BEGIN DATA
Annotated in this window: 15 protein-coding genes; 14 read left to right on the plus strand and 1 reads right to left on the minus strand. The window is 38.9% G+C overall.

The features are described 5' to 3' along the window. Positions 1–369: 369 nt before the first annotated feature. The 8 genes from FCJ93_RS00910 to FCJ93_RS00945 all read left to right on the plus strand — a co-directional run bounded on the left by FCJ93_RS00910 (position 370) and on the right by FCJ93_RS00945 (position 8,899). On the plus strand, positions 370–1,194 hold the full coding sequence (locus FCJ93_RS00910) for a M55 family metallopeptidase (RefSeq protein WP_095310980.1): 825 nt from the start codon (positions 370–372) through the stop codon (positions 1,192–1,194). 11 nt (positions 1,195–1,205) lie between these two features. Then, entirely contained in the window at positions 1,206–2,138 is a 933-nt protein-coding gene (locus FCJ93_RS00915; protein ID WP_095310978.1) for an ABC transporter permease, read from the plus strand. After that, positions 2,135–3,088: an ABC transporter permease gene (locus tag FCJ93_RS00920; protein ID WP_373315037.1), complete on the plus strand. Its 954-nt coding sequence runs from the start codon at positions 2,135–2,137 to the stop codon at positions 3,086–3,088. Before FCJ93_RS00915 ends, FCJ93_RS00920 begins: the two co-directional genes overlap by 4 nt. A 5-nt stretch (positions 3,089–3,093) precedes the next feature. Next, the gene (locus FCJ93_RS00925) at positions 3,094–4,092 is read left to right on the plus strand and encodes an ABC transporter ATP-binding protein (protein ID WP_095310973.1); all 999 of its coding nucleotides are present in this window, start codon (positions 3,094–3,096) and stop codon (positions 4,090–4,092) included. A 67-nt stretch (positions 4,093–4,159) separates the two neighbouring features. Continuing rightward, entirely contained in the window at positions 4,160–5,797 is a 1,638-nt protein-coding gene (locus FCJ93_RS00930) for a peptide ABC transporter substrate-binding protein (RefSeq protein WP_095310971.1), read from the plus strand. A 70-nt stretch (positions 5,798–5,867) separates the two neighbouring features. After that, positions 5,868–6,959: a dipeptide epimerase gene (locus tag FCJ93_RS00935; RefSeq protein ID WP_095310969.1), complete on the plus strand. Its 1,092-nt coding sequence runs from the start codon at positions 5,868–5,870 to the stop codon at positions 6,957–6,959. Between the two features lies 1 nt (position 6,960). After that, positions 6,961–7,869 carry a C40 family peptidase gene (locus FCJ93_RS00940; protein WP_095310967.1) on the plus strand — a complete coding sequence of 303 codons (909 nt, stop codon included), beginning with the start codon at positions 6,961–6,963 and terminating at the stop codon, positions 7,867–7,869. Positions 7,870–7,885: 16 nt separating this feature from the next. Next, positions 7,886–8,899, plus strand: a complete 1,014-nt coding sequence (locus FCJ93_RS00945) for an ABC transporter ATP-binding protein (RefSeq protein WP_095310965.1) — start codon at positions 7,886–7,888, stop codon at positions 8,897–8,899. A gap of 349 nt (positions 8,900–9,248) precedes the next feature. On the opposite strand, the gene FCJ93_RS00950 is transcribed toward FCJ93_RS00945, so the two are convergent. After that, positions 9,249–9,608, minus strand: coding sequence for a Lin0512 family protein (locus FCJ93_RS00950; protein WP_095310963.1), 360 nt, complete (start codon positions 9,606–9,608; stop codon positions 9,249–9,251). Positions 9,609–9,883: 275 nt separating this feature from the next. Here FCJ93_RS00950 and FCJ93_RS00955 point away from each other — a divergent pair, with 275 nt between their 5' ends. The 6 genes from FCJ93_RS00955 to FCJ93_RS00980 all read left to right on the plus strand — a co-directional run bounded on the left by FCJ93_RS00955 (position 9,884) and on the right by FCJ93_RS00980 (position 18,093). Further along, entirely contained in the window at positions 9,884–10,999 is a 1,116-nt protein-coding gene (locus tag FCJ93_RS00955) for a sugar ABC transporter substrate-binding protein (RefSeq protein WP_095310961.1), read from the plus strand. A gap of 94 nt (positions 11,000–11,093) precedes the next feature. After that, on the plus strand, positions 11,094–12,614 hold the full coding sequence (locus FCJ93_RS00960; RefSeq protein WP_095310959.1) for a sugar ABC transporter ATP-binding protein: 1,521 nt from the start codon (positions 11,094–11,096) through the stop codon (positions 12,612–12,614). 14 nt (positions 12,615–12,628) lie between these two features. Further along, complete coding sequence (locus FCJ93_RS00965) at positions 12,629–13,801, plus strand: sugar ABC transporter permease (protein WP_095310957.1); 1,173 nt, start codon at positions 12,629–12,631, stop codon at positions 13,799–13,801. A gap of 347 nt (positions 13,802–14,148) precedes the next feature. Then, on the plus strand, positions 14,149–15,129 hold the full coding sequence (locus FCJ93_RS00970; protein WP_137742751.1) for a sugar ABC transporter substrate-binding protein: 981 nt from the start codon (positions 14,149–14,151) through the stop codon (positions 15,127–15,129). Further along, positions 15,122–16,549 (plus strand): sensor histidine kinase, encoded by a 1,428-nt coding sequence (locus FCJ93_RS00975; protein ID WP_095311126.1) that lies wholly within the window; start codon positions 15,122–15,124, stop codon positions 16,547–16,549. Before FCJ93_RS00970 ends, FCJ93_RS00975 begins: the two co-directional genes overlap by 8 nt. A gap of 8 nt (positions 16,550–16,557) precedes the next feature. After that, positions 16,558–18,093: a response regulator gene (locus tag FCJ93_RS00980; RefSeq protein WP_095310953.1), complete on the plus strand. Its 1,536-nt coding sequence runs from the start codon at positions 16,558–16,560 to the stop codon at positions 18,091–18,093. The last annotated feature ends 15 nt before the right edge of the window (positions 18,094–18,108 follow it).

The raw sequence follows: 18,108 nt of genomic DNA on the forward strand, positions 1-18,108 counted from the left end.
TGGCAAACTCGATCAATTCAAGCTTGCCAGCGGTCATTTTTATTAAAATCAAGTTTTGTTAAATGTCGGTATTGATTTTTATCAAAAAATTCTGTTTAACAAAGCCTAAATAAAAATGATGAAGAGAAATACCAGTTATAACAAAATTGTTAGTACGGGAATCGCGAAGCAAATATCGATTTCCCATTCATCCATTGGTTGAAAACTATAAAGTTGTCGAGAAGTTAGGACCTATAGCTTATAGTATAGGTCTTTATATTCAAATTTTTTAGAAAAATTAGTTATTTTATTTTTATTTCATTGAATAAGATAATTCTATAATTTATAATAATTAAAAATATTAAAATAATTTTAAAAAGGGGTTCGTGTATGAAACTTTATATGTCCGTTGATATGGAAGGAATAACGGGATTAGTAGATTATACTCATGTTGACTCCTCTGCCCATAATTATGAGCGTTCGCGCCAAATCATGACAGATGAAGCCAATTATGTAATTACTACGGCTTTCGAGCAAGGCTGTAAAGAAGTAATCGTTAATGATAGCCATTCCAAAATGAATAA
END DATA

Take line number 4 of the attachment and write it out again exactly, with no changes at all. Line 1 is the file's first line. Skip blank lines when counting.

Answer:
TGGCAAACTCGATCAATTCAAGCTTGCCAGCGGTCATTTTTATTAAAATCAAGTTTTGTTAAATGTCGGTATTGATTTTTATCAAAAAATTCTGTTTAACAAAGCCTAAATAAAAATGATGAAGAGAAATACCAGTTATAACAAAATTGTTAGTACGGGAATCGCGAAGCAAATATCGATTTCCCATTCATCCATTGGTTGAAAACTATAAAGTTGTCGAGAAGTTAGGACCTATAGCTTATAGTATAGGTCTTTATATTCAAATTTTTTAGAAAAATTAGTTATTTTATTTTTATTTCATTGAATAAGATAATTCTATAATTTATAATAATTAAAAATATTAAAATAATTTTAAAAAGGGGTTCGTGTATGAAACTTTATATGTCCGTTGATATGGAAGGAATAACGGGATTAGTAGATTATACTCATGTTGACTCCTCTGCCCATAATTATGAGCGTTCGCGCCAAATCATGACAGATGAAGCCAATTATGTAATTACTACGGCTTTCGAGCAAGGCTGTAAAGAAGTAATCGTTAATGATAGCCATTCCAAAATGAATAA